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More turbulence expected for the travel sector

More turbulence expected for the travel sector

As was the case in 2018, the travel sector had many factors holding it back, and 2019 was a tough year for the industry, so much so that a big name went to the wall. Continued uncertainty in relation to Brexit, industrial action, volatile oil prices, as well as a decline in consumer sentiment, are all reasons why the business had a difficult time this year.

At the start of the year, there was a belief in the markets that the US Federal Reserve would hike interest rates three, or possibly four times, which could send the US into a recession. That was the reason why global stock and energy markets started off on a soft note. When sentiment shifted towards a less hawkish outlook from the Fed, recession fears started to wane, hence why we saw a rebound in the oil market. From early January until late April, the oil market rallied roughly 40%, a sizeable move that impacted travel groups.

Brexit dominated the headlines in the UK throughout 2019 as the UK was supposed to leave the bloc in March and October, but the country has yet to leave. The victory of Boris Johnson’s Conservative party at the general election has brought about new uncertainty in relation to Brexit, as the UK could potentially leave the EU after the transition period without a deal.

Michael O’Leary of Ryanair, not everyone’s cup of tea, made himself unpopular with Brexiteers as he was warning that in the event of a no-deal Brexit, flights between the UK and the EU could be grounded. Some said the comments were just scaremongering. That being said, many firms in the travel business said Brexit uncertainty impacted Easter sales.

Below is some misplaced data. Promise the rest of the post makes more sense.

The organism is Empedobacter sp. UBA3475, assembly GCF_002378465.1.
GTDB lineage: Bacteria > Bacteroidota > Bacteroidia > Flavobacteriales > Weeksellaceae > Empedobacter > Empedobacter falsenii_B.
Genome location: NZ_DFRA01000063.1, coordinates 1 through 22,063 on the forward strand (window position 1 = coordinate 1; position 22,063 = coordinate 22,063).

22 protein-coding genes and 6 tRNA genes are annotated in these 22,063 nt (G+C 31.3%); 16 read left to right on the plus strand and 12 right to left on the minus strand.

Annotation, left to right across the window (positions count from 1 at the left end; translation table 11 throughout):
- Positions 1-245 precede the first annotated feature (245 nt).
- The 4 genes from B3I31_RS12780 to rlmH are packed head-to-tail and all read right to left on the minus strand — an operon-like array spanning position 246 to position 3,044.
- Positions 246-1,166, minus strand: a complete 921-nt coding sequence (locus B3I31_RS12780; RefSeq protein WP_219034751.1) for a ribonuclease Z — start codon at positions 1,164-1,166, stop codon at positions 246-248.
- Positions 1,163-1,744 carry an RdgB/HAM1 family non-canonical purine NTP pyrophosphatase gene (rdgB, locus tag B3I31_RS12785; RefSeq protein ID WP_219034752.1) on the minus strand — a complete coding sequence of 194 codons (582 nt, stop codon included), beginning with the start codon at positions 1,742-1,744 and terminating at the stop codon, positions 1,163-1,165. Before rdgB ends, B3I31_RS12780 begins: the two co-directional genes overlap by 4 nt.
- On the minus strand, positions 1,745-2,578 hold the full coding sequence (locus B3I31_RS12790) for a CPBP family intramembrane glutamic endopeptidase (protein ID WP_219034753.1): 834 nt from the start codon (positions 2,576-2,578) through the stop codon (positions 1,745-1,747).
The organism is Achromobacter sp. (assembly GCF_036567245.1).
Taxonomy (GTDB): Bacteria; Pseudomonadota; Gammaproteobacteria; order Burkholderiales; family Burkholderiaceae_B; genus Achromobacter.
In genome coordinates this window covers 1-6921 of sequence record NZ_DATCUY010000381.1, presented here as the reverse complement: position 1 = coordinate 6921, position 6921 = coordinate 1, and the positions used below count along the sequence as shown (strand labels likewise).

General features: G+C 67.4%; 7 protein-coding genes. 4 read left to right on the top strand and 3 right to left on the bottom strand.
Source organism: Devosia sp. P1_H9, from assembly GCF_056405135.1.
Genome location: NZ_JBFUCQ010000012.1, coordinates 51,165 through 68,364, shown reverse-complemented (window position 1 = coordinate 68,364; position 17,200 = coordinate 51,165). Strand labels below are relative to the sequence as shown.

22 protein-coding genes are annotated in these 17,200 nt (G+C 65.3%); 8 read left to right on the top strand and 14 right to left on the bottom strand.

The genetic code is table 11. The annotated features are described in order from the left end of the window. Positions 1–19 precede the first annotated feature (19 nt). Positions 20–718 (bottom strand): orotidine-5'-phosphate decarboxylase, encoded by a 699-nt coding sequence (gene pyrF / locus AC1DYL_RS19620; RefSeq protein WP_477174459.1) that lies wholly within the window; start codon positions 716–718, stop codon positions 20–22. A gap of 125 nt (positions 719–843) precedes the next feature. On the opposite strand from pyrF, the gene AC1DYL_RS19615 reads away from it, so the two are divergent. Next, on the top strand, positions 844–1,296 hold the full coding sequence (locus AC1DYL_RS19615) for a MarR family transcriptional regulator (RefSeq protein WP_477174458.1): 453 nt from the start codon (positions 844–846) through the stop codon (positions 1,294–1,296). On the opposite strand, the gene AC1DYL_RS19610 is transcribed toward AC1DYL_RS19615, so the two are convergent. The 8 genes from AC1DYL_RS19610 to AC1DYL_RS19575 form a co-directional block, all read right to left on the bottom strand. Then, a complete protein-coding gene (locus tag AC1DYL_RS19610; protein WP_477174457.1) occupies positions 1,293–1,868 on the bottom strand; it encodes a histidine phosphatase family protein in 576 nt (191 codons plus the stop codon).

Brexit worries have been seeping into consumer sentiment as there is evidence that consumers have been curtailing expenditure on account of the UK's impending exit from the EU. Some UK economic indicators show the UK economy in a positive light. For example, the unemployment rate has dropped to 3.8% - the joint lowest level since the 1970s. Average wages excluding bonuses are growing at 3.5%, which is well above the CPI inflation rate of 1.5%, so workers are in getting a decent increase in real wages. On the other hand, UK retail sales reports, and updates from the Confederation of British Industry, paint a picture of a fragile consumer activity. The lack of clarity surrounding Brexit has encouraged many consumers to save for a rainy day.

Some operators in the travel sector responded to the drop in consumer confidence by cutting prices in a bid to draw in consumers, which put even more pressure on margins. When company has a race to the bottom in terms of price, it is the consumers who win, while shareholders lose out. 

Thomas Cook was a long-standing British brand but the company ceased trading in September. The firm endured a string of profit warnings for over a year. In 2019 the share price tumbled and endured major losses, and it went on to become a penny stock in the final phase of its existence. This year the company lurched from financial crisis to financial crisis. The group made it clear they needed additional cash, but as the year dragged, it seemed they were in need of more and more cash, which clobbered the share price. The funding crisis at the company was similar to the credit crisis in 2008, where banks were receiving rounds of funding, which seemed to be never-ending, and that is why eventually the company went to the wall. 

Flybe was struggling to remain in the air at the back end of last year as the string of profit warnings hammered investor confidence. Even at the back end of last year there were reports the company was up for sale. The group listed on the London Stock Exchange in 2010 and it had a market value that exceeded £200 million, while at the beginning of 2019 the market valuation was in the region of £25 million. In March of this year it was confirmed that Connect Airways – a group consisting of Cyprus Capital, Virgin Atlantic and Stobart Air, acquired the troubled regional airline for £2.2 million. The buyout offer was ‘disappointingly low’ but management cautioned shareholders it was either that offer, or the company would face being wound up.